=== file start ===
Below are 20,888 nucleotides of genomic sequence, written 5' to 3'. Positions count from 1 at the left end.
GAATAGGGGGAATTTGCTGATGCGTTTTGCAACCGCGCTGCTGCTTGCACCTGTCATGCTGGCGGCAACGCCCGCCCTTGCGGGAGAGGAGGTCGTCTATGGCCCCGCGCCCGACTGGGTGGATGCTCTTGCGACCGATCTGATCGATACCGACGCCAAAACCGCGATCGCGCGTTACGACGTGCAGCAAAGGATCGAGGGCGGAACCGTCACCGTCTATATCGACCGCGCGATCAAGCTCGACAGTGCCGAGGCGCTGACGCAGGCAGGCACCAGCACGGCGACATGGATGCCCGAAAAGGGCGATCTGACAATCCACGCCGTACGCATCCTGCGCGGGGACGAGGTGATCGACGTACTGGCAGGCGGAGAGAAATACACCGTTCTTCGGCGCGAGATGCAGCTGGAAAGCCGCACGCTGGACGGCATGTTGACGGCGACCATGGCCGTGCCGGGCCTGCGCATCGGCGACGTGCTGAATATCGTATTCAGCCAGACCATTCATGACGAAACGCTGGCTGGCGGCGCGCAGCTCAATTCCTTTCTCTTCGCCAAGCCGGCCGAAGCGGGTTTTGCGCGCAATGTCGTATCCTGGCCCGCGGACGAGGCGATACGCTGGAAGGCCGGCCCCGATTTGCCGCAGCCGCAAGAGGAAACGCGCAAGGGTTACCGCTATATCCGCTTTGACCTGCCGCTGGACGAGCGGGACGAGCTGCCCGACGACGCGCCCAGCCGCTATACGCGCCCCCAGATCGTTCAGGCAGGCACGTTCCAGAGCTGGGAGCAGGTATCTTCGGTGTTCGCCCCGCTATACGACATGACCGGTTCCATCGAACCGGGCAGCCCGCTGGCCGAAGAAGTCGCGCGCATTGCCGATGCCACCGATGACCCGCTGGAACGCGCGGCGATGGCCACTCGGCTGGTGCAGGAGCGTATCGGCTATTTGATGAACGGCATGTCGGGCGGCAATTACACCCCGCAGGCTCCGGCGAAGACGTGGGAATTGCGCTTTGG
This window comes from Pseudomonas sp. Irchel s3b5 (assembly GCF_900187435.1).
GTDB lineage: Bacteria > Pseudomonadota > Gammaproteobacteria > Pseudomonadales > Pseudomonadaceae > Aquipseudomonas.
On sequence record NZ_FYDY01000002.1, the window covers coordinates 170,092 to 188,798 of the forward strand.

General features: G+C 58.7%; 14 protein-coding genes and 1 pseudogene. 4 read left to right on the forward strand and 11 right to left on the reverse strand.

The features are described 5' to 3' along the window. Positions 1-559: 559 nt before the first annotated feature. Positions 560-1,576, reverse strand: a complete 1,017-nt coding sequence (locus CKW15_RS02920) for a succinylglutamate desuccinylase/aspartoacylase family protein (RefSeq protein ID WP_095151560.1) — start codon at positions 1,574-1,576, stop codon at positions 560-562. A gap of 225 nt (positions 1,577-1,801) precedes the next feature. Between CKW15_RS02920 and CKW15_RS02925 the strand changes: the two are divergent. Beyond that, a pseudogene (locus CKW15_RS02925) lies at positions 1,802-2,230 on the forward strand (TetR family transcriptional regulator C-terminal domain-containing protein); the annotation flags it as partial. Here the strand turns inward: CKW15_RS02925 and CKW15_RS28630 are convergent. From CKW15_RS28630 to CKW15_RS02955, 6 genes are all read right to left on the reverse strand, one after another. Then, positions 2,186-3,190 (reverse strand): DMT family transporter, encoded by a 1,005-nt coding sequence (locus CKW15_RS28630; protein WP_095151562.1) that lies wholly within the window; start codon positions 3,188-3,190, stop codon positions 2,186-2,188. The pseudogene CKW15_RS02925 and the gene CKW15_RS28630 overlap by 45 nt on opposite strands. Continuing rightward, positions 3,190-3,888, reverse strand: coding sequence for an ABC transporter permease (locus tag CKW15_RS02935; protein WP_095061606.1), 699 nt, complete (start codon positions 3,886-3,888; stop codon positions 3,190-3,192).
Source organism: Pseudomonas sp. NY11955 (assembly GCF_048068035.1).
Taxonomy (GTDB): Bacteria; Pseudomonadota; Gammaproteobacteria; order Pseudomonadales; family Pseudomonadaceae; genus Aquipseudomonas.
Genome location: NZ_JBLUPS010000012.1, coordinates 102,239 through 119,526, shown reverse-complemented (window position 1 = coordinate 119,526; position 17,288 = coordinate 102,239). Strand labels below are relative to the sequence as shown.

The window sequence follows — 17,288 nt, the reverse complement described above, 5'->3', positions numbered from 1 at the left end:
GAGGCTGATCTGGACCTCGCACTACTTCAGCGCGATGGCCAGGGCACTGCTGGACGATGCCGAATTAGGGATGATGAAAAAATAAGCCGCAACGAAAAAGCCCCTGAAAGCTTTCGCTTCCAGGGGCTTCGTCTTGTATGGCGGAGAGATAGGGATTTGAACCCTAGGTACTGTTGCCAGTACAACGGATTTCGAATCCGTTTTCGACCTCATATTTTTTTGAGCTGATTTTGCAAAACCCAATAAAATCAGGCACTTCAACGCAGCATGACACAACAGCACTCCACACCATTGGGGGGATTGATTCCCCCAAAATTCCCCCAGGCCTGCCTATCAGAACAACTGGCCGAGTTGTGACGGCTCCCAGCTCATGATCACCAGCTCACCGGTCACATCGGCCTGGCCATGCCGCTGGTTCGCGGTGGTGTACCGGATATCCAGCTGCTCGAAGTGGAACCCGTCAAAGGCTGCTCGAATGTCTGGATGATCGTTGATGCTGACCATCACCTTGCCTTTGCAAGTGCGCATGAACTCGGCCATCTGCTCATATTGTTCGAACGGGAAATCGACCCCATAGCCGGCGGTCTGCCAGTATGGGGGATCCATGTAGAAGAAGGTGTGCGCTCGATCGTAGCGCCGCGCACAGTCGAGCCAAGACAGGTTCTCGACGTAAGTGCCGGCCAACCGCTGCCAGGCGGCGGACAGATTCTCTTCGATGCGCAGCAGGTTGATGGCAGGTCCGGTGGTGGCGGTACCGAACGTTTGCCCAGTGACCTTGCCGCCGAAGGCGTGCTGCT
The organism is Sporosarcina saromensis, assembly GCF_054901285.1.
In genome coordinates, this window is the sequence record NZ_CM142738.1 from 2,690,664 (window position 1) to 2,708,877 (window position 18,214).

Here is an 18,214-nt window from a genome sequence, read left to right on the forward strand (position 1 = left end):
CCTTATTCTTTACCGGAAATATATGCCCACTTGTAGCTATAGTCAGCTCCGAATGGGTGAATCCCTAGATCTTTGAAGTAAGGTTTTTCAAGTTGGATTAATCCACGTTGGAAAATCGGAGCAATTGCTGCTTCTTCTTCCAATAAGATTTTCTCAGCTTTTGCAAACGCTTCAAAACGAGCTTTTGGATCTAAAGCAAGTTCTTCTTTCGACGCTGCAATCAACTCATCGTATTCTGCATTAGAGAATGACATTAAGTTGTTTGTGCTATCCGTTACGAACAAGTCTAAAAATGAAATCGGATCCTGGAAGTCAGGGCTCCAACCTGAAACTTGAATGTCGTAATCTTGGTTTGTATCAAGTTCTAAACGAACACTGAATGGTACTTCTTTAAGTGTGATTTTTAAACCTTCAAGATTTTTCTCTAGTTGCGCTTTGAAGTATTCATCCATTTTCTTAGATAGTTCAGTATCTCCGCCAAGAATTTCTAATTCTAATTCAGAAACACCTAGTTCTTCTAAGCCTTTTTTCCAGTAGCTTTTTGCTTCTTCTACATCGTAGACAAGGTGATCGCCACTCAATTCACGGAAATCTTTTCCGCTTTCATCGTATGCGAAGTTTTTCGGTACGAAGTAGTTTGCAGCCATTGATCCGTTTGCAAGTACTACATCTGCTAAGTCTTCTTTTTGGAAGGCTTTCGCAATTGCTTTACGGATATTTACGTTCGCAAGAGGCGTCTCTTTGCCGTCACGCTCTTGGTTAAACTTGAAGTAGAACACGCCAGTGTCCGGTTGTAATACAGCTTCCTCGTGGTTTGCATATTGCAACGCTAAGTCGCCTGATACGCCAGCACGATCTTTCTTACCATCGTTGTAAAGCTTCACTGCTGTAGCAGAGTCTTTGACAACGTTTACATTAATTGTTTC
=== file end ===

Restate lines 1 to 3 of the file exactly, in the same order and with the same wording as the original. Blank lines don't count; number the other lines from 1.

Below are 20,888 nucleotides of genomic sequence, written 5' to 3'. Positions count from 1 at the left end.
GAATAGGGGGAATTTGCTGATGCGTTTTGCAACCGCGCTGCTGCTTGCACCTGTCATGCTGGCGGCAACGCCCGCCCTTGCGGGAGAGGAGGTCGTCTATGGCCCCGCGCCCGACTGGGTGGATGCTCTTGCGACCGATCTGATCGATACCGACGCCAAAACCGCGATCGCGCGTTACGACGTGCAGCAAAGGATCGAGGGCGGAACCGTCACCGTCTATATCGACCGCGCGATCAAGCTCGACAGTGCCGAGGCGCTGACGCAGGCAGGCACCAGCACGGCGACATGGATGCCCGAAAAGGGCGATCTGACAATCCACGCCGTACGCATCCTGCGCGGGGACGAGGTGATCGACGTACTGGCAGGCGGAGAGAAATACACCGTTCTTCGGCGCGAGATGCAGCTGGAAAGCCGCACGCTGGACGGCATGTTGACGGCGACCATGGCCGTGCCGGGCCTGCGCATCGGCGACGTGCTGAATATCGTATTCAGCCAGACCATTCATGACGAAACGCTGGCTGGCGGCGCGCAGCTCAATTCCTTTCTCTTCGCCAAGCCGGCCGAAGCGGGTTTTGCGCGCAATGTCGTATCCTGGCCCGCGGACGAGGCGATACGCTGGAAGGCCGGCCCCGATTTGCCGCAGCCGCAAGAGGAAACGCGCAAGGGTTACCGCTATATCCGCTTTGACCTGCCGCTGGACGAGCGGGACGAGCTGCCCGACGACGCGCCCAGCCGCTATACGCGCCCCCAGATCGTTCAGGCAGGCACGTTCCAGAGCTGGGAGCAGGTATCTTCGGTGTTCGCCCCGCTATACGACATGACCGGTTCCATCGAACCGGGCAGCCCGCTGGCCGAAGAAGTCGCGCGCATTGCCGATGCCACCGATGACCCGCTGGAACGCGCGGCGATGGCCACTCGGCTGGTGCAGGAGCGTATCGGCTATTTGATGAACGGCATGTCGGGCGGCAATTACACCCCGCAGGCTCCGGCGAAGACGTGGGAATTGCGCTTTGG
This window comes from Pseudomonas sp. Irchel s3b5 (assembly GCF_900187435.1).